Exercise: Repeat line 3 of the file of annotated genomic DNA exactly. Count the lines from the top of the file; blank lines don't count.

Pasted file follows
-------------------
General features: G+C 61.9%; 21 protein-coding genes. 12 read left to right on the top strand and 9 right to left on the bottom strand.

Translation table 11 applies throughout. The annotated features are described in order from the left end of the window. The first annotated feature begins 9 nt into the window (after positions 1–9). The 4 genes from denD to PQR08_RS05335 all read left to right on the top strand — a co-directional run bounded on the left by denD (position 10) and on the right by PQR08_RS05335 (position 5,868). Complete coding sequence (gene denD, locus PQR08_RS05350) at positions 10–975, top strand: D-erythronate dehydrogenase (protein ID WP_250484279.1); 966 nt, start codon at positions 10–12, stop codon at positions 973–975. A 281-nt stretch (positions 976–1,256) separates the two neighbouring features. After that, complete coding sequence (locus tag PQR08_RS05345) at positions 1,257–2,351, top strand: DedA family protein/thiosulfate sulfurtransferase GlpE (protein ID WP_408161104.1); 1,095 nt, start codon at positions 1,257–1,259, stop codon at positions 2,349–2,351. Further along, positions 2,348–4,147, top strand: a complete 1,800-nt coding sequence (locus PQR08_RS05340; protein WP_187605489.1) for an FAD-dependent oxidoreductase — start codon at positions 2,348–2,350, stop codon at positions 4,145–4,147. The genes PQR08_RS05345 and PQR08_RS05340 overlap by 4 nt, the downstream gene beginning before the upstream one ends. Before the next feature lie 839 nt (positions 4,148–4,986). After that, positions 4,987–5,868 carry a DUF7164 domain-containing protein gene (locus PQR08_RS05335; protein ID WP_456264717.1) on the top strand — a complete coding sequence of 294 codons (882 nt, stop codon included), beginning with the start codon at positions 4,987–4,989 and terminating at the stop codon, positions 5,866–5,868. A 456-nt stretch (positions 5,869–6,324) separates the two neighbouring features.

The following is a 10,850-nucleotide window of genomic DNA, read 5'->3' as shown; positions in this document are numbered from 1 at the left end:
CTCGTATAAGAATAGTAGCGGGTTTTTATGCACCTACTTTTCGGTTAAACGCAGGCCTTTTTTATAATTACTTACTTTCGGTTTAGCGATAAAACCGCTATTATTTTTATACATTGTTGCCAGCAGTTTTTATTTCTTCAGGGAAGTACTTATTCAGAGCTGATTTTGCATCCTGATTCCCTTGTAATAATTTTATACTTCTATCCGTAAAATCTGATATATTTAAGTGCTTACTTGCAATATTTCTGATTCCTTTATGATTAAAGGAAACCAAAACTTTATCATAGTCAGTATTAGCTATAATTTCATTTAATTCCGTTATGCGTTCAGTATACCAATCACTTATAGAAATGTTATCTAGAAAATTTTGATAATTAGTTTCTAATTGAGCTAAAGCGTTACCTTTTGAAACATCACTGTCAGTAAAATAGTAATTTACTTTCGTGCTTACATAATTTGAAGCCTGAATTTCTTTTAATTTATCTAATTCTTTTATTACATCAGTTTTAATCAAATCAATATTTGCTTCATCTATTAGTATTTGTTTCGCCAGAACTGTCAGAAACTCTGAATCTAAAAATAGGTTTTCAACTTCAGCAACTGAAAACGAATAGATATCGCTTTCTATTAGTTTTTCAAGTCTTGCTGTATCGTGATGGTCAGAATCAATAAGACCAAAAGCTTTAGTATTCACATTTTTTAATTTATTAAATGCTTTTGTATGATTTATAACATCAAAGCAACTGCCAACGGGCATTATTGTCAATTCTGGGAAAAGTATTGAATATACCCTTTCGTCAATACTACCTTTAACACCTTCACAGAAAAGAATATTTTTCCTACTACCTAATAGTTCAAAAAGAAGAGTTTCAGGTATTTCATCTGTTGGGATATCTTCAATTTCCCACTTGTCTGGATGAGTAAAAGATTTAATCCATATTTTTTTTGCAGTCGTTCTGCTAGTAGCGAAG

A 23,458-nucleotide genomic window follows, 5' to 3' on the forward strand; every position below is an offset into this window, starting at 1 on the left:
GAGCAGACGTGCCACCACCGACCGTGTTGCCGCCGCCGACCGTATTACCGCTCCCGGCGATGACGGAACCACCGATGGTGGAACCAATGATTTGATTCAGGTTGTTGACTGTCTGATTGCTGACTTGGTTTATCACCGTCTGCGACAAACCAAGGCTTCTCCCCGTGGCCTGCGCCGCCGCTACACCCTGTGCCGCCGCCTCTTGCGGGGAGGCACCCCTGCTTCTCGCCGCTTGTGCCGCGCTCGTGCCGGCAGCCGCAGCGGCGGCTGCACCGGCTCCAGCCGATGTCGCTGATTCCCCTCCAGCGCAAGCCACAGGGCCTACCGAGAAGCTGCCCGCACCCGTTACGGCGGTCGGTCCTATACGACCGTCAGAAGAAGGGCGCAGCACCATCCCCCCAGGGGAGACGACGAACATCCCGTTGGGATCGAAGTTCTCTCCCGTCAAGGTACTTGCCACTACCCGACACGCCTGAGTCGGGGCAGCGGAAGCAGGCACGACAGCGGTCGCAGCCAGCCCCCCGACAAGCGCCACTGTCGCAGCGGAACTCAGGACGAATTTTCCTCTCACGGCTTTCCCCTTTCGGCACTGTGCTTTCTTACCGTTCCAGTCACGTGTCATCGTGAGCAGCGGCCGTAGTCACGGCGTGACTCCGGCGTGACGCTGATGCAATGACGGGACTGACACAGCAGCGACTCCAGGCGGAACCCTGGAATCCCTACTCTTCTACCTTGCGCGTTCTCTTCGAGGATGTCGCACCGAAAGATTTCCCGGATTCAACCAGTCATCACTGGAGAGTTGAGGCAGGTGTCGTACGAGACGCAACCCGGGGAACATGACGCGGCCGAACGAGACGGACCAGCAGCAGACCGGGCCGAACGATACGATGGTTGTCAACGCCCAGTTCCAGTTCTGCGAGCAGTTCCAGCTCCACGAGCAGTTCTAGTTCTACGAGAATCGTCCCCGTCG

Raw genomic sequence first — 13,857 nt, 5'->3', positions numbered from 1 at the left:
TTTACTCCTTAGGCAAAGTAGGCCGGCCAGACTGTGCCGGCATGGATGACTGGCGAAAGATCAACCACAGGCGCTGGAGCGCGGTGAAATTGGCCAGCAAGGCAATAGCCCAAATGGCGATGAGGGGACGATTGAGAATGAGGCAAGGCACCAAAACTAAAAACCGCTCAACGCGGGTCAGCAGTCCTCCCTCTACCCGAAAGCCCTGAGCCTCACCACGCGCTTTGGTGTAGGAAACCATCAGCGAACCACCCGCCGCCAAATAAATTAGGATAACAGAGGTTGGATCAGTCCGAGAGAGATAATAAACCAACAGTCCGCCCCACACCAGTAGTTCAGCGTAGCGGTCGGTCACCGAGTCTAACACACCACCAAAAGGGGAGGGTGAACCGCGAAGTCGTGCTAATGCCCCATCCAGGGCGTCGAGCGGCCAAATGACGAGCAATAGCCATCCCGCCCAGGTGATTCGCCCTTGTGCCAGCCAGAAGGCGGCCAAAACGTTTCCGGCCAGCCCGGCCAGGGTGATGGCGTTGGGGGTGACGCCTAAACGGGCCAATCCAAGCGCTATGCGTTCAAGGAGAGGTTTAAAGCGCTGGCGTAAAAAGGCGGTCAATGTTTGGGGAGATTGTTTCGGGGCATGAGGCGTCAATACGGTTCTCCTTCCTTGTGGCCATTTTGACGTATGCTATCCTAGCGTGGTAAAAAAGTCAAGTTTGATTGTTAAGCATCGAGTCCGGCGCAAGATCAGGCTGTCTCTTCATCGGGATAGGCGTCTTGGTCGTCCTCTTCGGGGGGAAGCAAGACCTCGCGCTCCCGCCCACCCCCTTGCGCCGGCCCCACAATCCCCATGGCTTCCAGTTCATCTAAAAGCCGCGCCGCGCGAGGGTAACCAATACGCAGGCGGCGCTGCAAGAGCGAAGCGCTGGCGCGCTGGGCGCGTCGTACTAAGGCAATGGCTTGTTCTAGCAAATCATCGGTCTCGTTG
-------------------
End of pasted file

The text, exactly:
The following is a 10,850-nucleotide window of genomic DNA, read 5'->3' as shown; positions in this document are numbered from 1 at the left end: